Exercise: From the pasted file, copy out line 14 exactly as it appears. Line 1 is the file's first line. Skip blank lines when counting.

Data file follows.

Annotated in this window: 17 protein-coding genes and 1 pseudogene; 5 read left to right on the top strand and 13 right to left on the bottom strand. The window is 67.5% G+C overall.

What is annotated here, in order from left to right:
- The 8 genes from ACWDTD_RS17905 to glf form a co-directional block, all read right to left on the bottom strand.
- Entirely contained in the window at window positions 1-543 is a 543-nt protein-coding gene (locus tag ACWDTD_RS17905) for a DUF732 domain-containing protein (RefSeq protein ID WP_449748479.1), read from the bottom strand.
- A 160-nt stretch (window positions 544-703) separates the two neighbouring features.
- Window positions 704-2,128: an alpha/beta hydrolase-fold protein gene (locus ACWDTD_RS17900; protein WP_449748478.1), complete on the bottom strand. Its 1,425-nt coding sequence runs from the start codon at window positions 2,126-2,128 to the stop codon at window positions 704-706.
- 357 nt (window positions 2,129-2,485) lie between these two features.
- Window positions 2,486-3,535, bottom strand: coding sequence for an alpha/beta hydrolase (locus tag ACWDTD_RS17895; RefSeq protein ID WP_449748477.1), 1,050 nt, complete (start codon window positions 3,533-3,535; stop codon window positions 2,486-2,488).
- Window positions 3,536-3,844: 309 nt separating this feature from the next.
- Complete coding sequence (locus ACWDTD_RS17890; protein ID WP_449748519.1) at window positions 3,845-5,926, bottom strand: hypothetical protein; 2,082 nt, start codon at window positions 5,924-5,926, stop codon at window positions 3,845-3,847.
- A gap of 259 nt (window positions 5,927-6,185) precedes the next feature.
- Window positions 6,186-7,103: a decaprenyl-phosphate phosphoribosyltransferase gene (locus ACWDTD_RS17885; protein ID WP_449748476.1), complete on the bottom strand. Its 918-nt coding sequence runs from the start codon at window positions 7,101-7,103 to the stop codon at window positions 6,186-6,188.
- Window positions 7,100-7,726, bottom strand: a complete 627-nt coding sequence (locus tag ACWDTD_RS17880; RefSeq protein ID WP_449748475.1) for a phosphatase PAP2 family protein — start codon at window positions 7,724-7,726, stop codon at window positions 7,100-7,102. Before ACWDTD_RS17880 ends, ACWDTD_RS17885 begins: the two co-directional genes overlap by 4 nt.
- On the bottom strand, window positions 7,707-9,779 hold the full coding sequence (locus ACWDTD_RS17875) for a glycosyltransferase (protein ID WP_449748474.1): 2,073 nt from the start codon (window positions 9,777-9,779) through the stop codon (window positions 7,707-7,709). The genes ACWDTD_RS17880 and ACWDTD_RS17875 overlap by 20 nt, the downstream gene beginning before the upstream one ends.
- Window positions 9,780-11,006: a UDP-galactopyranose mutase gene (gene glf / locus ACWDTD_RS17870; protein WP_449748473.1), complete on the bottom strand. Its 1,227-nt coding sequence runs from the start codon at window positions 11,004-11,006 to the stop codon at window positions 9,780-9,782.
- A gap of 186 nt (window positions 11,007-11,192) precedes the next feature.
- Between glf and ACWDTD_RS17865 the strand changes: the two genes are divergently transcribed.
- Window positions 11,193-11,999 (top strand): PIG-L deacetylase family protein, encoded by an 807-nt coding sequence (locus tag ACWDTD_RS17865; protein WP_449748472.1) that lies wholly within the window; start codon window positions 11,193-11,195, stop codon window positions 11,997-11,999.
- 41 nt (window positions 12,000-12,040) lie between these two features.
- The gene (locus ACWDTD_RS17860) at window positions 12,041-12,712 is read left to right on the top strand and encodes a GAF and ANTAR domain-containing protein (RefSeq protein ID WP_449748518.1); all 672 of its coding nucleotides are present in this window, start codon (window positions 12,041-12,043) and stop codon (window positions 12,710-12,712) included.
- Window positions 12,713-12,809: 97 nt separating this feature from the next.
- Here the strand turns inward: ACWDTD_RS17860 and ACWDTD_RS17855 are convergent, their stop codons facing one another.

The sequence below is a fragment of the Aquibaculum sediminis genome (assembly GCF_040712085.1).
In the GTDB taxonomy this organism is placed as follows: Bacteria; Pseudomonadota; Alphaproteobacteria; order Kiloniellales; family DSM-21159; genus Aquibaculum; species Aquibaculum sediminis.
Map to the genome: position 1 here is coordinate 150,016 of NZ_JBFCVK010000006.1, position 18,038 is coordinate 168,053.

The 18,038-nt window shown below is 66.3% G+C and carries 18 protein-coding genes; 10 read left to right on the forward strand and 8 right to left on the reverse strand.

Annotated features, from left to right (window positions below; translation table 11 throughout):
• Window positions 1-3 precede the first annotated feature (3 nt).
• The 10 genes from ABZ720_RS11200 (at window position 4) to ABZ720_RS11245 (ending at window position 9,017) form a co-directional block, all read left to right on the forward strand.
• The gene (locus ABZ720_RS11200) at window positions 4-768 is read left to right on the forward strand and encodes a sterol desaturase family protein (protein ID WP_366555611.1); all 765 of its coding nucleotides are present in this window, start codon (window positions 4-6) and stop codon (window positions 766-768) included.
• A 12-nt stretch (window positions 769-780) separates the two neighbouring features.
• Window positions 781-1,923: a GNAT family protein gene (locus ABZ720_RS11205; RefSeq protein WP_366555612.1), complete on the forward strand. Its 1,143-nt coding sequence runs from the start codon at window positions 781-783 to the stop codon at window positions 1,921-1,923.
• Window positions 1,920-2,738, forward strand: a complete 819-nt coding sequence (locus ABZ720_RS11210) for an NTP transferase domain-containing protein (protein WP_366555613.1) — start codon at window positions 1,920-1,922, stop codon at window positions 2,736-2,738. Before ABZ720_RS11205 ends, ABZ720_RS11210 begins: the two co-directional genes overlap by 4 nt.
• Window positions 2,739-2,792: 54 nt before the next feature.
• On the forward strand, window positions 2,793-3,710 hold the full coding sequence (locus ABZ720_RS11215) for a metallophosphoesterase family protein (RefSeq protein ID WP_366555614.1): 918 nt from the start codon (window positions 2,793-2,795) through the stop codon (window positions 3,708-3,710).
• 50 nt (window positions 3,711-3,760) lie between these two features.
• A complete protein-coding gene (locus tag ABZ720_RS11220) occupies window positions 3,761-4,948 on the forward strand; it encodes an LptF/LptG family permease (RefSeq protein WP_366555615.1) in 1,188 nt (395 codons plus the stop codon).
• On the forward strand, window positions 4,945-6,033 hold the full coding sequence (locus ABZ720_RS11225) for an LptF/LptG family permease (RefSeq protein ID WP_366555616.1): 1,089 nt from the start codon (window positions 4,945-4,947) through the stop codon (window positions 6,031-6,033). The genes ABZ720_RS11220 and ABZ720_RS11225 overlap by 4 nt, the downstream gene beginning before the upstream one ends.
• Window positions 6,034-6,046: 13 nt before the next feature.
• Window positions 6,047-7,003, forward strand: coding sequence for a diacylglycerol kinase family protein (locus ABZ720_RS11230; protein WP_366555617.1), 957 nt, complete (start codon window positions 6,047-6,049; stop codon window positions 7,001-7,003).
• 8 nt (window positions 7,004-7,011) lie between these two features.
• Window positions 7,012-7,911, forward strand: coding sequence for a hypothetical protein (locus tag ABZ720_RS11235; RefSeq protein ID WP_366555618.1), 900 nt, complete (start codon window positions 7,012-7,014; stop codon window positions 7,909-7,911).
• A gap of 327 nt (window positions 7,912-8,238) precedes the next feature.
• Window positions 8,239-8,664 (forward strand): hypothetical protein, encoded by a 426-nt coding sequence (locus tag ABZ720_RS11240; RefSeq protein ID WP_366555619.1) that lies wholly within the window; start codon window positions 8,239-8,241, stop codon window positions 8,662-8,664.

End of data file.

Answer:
- On the bottom strand, window positions 7,707-9,779 hold the full coding sequence (locus ACWDTD_RS17875) for a glycosyltransferase (protein ID WP_449748474.1): 2,073 nt from the start codon (window positions 9,777-9,779) through the stop codon (window positions 7,707-7,709). The genes ACWDTD_RS17880 and ACWDTD_RS17875 overlap by 20 nt, the downstream gene beginning before the upstream one ends.